Banjara, who are also known by numerous other names such as Laman, Lambadi, and Vanjara, are a nomadic tribe, who may have origins from Marwar region of what is now Rajasthan, northern India. They are now found mostly in the south Indian states of Andhra Pradesh and Telangana but also elsewhere in the country.
There are 46 recognized Scheduled Tribes in Madhya Pradesh, India, three of which have been identified as 'Particularly Vulnerable Tribal Groups (PTGs)(formerly known as 'Special Primitive Tribal Groups'). The population of Scheduled Tribals (ST) is 21.1% of the state population, according to the 2011 census. Bounded by the Narmada River to the north and the Godavari River to the southeast, tribal peoples occupy the slopes of the region's mountains.
The Sahariya are a community found in the Bundelkhand region of North India, which is administered by the states of Madhya Pradesh and Uttar Pradesh. They are also known as Rawat, Banrawat, Banrakha and Soarain.
The Tadvi Bhil is a tribal community found in the states of Maharashtra, Gujarat, Madhya Pradesh and Rajasthan in India. They are from the larger Bhil ethnic group, and are a clan of it. They use the surname Tadvi or sometimes the name of their Kul or Gan; the Dhankas of Gujarat and Maharashtra use Tadvi or Tetariya.
The Central Indo-Aryan languages or Hindi languages are a group of related language varieties spoken across northern and central India. These language varieties form the central part of the Indo-Aryan language family, itself a part of the Indo-European language family. They historically form a dialect continuum that descends from the Madhya Prakrits. Located in the Hindi Belt, the Central Zone includes the Dehlavi (Delhi) dialect of the Hindustani language, the lingua franca of Northern India that is the basis of the Modern Standard Hindi and Modern Standard Urdu literary standards. In regards to the Indo-Aryan language family, the coherence of this language group depends on the classification being used; here only Eastern and Western Hindi will be considered.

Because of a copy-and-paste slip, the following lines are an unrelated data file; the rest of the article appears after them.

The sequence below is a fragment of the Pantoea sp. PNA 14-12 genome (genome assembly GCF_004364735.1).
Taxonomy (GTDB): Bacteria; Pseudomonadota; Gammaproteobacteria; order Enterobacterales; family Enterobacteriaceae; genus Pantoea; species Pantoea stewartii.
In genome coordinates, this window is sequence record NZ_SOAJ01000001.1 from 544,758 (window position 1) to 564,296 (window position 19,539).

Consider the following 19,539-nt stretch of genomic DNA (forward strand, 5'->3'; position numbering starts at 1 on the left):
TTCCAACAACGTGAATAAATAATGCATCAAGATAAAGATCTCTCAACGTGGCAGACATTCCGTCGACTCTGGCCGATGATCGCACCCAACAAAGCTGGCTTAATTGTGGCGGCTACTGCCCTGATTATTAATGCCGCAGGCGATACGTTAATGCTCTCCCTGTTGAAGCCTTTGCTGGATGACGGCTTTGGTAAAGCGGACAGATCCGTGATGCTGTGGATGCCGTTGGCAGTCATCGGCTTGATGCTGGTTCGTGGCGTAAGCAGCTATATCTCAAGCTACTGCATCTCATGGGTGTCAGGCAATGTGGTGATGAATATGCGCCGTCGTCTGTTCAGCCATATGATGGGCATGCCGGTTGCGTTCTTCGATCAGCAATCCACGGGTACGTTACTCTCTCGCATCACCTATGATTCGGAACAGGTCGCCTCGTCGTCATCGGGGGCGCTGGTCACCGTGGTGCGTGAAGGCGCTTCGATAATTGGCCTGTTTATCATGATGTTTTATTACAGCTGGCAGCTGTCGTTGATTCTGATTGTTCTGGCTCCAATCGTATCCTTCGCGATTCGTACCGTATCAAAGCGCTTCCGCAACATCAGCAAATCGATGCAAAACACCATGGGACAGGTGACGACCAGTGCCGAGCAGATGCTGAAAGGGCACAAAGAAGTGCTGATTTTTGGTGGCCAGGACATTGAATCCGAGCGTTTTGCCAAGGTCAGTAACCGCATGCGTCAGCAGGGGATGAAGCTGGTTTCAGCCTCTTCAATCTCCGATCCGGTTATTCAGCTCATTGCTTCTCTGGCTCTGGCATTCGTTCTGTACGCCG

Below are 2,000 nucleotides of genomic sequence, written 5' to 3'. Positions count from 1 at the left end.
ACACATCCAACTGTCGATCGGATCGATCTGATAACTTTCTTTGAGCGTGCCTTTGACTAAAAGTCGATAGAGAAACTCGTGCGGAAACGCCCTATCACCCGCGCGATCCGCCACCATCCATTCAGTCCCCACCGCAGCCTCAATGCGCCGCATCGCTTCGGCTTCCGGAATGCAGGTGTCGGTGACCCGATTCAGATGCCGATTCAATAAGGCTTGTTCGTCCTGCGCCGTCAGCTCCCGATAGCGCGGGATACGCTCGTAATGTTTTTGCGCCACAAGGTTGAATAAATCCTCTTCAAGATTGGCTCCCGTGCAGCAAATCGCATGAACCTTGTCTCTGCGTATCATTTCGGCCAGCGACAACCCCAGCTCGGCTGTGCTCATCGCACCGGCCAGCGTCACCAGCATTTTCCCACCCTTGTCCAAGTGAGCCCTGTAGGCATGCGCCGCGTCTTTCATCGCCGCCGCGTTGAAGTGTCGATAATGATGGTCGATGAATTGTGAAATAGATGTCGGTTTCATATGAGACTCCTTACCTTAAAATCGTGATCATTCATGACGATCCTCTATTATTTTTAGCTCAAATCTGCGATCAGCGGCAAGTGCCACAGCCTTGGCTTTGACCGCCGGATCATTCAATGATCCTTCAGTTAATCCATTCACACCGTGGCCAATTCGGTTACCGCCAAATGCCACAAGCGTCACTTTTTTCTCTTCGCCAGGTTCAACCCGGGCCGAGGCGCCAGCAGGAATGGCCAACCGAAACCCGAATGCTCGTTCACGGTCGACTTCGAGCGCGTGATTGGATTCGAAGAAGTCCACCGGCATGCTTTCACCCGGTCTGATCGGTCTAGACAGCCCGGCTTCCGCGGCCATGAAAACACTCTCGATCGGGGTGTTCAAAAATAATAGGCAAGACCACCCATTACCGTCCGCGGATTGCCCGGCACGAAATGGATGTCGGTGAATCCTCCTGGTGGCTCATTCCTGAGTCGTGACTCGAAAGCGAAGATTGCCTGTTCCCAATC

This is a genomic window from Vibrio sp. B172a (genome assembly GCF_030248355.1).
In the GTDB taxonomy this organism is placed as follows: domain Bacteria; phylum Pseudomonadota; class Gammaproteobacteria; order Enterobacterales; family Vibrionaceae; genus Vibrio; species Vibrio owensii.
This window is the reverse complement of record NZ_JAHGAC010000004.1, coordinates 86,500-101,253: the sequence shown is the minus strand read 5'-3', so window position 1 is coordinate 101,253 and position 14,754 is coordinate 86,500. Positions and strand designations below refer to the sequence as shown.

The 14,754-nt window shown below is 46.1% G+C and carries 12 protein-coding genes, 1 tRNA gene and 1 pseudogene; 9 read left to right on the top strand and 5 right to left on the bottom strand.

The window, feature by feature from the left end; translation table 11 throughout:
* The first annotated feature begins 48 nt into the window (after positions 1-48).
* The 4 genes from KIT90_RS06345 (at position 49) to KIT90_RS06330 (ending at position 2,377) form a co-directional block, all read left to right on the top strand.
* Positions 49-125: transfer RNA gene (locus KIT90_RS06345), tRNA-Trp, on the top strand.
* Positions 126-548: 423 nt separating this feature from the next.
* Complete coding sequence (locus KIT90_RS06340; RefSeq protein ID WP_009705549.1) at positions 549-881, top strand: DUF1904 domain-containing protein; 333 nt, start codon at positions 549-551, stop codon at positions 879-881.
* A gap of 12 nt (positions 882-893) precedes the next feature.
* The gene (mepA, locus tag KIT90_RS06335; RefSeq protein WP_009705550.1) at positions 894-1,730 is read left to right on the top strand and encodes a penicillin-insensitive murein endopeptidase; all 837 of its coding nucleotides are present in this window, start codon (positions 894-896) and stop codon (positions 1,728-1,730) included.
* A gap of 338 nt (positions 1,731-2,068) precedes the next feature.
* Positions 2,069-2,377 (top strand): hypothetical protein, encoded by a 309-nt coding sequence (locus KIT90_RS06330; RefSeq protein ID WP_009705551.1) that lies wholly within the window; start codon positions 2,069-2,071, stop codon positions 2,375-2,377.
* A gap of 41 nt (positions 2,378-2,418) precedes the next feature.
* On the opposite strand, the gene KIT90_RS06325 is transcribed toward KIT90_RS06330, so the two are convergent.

The Birjia language, also known as Binjhia or Bijori, is a language of India. It is commonly assumed to be a Munda language closely related to the Asuri language. However, Anderson, based on Prasad (1961:314), suggests that Birjia (Binjhia) may be an Indo-Aryan language, although the Birjia are a tribe of the Asuri nation. The latter include the Asur and the Agariya.